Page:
Featured

Active Practice Techniques to Improve Tremolo, Part 2

Reduction

Playing through the “skeleton” of a tremolo piece helps reduce it in your mind’s ear to the essentials of what is happening on the musical front. Because we spend so much time developing the fluidity, clarity, speed, and all that goes into a beautiful tremolo technique, often our attention is so myopically focused on the minutiae of technique that we ignore the larger question of what a tremolo piece is trying to achieve musically.

There are various ways to mentally condense the way you perceive your pieces to make them seem less daunting. The most tried and true method is to play through them well hundreds of times. But because it takes time to develop the endurance and speed to perform a tremolo piece at tempo comfortably, play through them instead in an abbreviated way, as illustrated below, at faster tempos:

Limosna reduction 1.jpg

Another method, which I have grown to like despite the substandard sonic quality, was recommended by guitarist Philip Hii in his insightful book, Art of Virtuosity. In this method, shown below, ami act as one and pluck at the same time. Think of plucking a chord, but on one string. It won’t sound pretty, but in addition to focusing your attention on the bigger picture, by putting all of your fingers down at once you discover what position will give you access to all the strings in the most efficient way.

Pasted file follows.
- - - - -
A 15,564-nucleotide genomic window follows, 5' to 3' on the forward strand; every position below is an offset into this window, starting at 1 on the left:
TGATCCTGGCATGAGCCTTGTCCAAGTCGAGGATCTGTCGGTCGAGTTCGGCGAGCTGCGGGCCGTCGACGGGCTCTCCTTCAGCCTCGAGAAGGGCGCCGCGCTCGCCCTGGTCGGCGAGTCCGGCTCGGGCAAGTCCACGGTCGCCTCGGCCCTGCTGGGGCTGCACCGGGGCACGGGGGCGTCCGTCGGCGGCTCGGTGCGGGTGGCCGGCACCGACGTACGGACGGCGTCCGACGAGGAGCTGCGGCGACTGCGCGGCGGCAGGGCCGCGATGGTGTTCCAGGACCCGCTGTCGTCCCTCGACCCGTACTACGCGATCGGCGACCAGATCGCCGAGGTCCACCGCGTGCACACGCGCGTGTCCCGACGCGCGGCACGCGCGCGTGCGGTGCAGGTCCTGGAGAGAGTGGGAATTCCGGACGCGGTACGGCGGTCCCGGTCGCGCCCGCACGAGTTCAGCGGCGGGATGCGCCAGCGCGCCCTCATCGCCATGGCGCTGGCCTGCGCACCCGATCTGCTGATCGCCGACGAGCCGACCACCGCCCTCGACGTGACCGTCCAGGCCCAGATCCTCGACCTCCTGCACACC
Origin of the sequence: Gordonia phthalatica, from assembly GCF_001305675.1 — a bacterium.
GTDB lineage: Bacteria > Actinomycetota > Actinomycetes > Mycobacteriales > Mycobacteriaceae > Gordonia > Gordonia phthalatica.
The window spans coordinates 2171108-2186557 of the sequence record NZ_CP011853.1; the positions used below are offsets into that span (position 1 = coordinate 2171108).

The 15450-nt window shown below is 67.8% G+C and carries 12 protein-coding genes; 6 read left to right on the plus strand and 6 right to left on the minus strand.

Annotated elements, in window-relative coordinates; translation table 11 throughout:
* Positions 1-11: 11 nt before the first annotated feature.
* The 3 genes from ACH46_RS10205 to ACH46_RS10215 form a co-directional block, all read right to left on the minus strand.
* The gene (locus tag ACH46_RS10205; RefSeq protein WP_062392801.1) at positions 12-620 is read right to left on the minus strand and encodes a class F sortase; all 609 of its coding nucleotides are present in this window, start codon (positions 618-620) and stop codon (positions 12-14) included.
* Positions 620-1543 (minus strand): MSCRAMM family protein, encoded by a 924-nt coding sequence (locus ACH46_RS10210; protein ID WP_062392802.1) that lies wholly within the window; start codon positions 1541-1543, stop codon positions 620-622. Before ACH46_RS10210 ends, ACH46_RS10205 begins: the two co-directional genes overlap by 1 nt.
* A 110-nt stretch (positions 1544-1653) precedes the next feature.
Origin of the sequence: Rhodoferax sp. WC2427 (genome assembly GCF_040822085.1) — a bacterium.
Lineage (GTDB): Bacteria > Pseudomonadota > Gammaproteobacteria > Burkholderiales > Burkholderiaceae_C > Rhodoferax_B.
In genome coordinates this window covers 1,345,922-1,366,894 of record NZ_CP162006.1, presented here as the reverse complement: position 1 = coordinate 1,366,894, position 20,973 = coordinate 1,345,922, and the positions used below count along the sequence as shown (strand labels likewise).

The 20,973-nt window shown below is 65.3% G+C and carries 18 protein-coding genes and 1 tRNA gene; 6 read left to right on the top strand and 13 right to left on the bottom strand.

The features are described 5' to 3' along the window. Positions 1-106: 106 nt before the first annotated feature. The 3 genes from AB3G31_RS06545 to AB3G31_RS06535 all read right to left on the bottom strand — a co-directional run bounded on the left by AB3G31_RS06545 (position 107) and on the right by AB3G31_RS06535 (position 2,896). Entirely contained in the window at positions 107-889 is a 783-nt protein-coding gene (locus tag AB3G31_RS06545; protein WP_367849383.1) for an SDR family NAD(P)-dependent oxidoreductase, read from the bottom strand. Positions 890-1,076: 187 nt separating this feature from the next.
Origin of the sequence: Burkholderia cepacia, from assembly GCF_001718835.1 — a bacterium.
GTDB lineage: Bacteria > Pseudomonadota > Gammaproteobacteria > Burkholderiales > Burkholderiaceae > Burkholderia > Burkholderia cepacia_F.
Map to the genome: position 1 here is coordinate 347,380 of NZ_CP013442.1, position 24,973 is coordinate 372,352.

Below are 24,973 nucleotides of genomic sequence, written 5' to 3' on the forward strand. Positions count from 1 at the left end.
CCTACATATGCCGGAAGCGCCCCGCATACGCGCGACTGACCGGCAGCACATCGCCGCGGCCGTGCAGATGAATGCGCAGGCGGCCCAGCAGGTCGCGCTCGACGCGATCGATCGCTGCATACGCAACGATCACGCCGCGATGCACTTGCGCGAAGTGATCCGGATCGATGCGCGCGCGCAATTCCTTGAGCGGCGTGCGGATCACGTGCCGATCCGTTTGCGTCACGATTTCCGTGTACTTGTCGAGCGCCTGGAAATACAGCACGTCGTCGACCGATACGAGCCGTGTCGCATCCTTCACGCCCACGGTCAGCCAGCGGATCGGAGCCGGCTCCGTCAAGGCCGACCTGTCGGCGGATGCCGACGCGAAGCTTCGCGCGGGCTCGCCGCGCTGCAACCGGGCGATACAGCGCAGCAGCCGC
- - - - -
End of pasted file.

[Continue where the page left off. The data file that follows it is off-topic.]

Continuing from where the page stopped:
Limosna reduction 2.jpg

For more active practice techniques, check out: Mastering Tremolo 

 

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Featured

From the Archives: Miracle Right Hand Warm Up Sequence